The Spanish Civil War raged from 1936-39

Nineteen of Aberdeen’s finest committed to this fight and five made the ultimate sacrifice to the cause, dying on the battlefields of Spain at Gandesa and Ebro.

The nephew and son of two of those who undertook this remarkable journey and adventure attended the celebration, They were Neil Cooney and Ian Dewar, nephew and son of Bob Cooney and Archie Dewar respectively. Neil Cooney gave a talk about the contribution of those from Aberdeen.

Bob Cooney survived the War and returned to Aberdeen to then fight in the Second World War, but Archie gave the ultimate sacrifice and died in action at the Ebro.

There was some poetry, music and a general discussion on the war, the events leading up to it and the policy of non-intervention by Britain and France, a policy which resulted in a Fascist/Franco victory. But the Spanish Civil War did sow the seeds of the beginning of the end for Hitler and Mussolini.

The flag you see in the photos is hanging proudly in the ATUC Social Club. It was the then Spanish Flag of the Republic of Spain, and the bodies of Archie Dewar and Tom Davidson were wrapped in this flag on their deaths. The flag was then sent back to Aberdeen by Bob Cooney.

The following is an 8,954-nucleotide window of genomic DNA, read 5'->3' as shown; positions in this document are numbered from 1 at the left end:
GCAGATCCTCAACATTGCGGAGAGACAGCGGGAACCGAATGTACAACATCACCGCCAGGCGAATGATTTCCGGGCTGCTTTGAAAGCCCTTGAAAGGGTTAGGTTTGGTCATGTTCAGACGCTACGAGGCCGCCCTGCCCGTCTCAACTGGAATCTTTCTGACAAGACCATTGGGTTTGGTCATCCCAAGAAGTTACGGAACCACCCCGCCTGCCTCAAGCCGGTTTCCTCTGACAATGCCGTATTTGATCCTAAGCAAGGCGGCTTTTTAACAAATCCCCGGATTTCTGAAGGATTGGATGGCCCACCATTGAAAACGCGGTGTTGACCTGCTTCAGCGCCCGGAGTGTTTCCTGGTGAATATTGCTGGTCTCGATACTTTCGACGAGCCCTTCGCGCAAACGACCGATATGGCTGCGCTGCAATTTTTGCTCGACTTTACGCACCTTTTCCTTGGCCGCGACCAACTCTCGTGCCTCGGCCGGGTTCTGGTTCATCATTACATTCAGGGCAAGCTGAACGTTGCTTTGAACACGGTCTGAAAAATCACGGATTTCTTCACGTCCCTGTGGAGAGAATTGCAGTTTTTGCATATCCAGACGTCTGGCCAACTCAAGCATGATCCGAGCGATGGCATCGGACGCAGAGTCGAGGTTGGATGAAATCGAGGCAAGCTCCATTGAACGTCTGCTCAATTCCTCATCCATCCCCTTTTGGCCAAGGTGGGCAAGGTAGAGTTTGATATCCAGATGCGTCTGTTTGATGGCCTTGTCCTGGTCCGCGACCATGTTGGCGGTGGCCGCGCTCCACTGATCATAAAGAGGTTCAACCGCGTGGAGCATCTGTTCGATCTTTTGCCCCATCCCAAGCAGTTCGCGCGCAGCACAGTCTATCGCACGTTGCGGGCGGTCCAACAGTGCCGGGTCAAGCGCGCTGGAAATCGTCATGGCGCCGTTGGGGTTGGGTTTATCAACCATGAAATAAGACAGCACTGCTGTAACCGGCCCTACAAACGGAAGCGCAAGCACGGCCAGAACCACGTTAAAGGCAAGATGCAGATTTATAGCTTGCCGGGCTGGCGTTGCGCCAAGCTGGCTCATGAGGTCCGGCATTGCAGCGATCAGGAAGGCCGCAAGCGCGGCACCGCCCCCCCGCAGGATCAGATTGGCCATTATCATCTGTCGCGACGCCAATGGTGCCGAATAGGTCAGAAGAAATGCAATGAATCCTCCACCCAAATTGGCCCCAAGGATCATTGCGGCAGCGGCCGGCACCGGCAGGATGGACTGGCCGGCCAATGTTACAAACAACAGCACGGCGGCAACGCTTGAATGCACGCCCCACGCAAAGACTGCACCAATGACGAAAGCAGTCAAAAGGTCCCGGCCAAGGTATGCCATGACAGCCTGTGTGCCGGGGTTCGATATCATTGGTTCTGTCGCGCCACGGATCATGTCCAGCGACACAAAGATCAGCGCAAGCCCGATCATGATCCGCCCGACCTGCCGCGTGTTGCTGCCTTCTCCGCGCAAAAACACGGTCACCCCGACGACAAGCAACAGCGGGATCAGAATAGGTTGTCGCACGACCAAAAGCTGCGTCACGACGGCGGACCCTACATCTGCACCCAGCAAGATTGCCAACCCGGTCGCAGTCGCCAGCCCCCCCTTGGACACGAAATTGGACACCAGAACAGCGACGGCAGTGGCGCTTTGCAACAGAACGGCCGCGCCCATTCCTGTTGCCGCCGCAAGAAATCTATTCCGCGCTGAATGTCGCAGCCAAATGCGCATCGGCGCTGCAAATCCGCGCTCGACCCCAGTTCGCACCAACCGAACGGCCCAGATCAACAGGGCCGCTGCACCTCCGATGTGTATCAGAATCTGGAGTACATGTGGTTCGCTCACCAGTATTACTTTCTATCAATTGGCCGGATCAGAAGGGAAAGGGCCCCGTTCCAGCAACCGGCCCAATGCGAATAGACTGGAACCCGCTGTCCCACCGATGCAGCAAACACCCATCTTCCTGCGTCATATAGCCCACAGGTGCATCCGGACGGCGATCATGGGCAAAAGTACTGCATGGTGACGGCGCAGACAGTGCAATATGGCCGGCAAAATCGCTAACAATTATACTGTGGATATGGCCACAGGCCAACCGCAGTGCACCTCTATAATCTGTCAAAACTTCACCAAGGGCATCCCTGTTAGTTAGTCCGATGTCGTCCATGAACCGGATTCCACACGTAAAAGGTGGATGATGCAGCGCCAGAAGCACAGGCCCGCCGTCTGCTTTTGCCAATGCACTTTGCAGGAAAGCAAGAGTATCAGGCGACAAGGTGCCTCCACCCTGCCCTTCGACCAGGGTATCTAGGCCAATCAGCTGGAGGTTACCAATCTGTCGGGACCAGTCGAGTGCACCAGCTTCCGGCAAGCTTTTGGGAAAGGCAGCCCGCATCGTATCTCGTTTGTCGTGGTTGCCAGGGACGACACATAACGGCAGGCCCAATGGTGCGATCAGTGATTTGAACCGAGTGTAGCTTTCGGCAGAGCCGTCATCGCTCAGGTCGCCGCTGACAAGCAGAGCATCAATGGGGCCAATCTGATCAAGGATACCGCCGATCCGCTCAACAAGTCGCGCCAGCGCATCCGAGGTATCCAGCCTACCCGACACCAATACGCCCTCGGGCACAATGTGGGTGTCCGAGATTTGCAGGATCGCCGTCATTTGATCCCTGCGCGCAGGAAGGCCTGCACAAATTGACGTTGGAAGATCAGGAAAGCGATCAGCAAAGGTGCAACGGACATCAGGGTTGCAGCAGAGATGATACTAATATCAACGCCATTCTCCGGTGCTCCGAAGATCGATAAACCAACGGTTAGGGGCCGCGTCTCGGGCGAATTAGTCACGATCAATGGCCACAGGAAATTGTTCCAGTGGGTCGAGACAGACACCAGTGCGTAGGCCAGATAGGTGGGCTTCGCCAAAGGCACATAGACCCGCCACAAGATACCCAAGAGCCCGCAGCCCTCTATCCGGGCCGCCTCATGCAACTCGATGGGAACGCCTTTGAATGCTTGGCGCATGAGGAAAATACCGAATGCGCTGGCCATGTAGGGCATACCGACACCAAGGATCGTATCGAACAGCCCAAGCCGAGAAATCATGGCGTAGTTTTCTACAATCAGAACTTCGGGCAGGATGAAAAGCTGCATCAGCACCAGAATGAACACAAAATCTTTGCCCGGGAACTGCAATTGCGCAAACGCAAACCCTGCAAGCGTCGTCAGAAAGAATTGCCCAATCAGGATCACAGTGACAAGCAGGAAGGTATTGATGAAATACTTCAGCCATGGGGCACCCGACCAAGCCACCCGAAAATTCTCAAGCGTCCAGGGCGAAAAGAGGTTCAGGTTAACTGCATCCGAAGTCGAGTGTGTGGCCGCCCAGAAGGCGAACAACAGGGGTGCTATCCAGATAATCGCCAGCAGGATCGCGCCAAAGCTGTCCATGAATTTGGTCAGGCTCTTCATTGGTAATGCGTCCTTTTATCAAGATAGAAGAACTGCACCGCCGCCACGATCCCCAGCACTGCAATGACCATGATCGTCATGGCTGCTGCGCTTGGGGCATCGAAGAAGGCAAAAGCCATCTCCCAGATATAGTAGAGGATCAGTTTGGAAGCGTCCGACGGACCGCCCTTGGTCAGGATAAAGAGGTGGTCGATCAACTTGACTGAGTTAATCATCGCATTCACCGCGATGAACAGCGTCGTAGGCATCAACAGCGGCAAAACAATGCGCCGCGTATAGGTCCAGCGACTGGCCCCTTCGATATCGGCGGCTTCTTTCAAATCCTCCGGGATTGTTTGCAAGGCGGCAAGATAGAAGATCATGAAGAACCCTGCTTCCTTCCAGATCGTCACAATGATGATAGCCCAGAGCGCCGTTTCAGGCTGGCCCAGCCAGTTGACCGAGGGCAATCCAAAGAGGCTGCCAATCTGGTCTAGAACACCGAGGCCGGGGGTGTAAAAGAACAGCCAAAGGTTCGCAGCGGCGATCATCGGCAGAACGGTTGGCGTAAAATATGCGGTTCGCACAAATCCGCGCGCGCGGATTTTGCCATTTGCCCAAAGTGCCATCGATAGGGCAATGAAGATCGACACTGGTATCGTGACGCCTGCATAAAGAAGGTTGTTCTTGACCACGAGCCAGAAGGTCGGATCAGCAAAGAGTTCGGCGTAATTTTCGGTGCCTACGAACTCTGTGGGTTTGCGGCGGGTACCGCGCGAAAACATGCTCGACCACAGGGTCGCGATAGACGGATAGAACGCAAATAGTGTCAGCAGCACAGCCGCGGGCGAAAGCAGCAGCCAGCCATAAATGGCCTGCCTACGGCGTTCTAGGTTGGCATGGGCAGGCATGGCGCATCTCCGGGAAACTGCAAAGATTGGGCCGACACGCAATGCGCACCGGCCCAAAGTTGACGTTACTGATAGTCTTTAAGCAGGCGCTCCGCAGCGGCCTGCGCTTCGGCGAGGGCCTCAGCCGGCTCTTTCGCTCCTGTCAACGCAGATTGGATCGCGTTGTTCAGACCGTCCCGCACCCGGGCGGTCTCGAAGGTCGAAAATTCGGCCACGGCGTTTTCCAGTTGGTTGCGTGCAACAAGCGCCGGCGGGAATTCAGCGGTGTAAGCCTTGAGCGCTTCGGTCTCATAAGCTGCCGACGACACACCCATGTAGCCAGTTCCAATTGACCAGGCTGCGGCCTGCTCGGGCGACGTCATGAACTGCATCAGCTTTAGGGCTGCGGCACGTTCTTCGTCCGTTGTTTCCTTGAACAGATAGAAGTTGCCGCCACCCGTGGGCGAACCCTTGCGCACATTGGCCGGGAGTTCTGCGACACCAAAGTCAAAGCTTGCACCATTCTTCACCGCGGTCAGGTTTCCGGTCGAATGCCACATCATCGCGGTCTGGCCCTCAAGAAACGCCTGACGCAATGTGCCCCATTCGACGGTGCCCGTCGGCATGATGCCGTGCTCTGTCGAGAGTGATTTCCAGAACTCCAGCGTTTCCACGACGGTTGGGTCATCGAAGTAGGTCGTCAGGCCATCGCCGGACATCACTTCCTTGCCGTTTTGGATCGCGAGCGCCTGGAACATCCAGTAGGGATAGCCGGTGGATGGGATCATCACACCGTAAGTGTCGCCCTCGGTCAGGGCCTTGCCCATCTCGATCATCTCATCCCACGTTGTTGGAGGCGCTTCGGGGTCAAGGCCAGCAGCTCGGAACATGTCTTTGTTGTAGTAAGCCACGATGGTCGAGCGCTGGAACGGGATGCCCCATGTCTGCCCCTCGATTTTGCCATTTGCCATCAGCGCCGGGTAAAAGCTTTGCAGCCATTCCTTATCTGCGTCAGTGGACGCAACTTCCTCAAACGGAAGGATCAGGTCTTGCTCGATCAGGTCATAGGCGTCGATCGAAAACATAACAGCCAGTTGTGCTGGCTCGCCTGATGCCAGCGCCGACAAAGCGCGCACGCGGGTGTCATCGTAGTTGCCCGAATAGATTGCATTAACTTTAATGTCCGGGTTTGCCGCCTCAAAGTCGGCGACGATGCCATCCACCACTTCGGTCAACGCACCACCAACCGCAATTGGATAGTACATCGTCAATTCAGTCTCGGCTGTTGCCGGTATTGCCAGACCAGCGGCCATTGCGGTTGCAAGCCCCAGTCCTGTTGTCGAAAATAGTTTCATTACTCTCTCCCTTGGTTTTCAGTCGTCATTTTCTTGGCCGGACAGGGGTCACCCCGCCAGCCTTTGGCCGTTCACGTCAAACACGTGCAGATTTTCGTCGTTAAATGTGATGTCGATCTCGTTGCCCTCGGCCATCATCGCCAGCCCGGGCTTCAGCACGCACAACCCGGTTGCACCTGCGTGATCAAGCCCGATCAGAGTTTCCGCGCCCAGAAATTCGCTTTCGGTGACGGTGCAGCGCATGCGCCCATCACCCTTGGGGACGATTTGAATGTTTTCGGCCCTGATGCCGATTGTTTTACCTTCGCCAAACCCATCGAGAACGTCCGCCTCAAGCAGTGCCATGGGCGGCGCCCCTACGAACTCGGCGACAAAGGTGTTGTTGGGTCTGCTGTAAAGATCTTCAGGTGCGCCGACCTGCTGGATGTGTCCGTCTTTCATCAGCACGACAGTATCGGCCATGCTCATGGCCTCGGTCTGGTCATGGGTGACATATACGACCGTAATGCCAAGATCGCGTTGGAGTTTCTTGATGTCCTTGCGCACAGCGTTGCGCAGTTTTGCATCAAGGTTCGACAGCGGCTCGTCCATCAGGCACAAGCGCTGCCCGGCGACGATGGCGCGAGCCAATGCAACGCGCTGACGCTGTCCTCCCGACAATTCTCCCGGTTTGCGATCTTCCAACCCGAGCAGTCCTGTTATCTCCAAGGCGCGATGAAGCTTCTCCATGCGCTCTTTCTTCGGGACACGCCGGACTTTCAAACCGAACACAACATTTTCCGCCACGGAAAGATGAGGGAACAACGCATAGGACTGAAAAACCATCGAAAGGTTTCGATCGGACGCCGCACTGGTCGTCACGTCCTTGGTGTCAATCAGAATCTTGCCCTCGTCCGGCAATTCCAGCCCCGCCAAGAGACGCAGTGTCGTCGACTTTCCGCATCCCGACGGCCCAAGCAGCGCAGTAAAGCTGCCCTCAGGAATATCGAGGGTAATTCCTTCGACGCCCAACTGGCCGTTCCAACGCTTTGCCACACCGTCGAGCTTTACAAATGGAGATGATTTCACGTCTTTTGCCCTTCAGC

Aberdeen Women’s Aid Committee sewed on the legend “From the Aberdeen Boys Fighting in Spain”.

An ATUC booklet produced for the war’s 60th anniversary, Remembering the Spanish Civil War 1936-1939, was available to those attending the celebration. I requested both Neil Cooney and Ian Dewar to sign my copy, which was a very proud and emotive moment indeed, after hearing of the courage, bravery, commitment and endurance of those who volunteered to fight in Spain.

Bob Cooney was the Political Commissar to the British Battalion of the International Brigade, and he penned the poem ” Hasta La Vista Madrid” no doubt somewhat inspired by the words he wrote when he was requested to leave Spain by Prime Minister Negrin, when the defeat of the Republicans and their Democratically elected Government was inevitable:

“We went to Spain
Because of that great yesterday
We are part of that great tomorrow
Hasta LaVista- Madrid”
(Until we see Madrid again)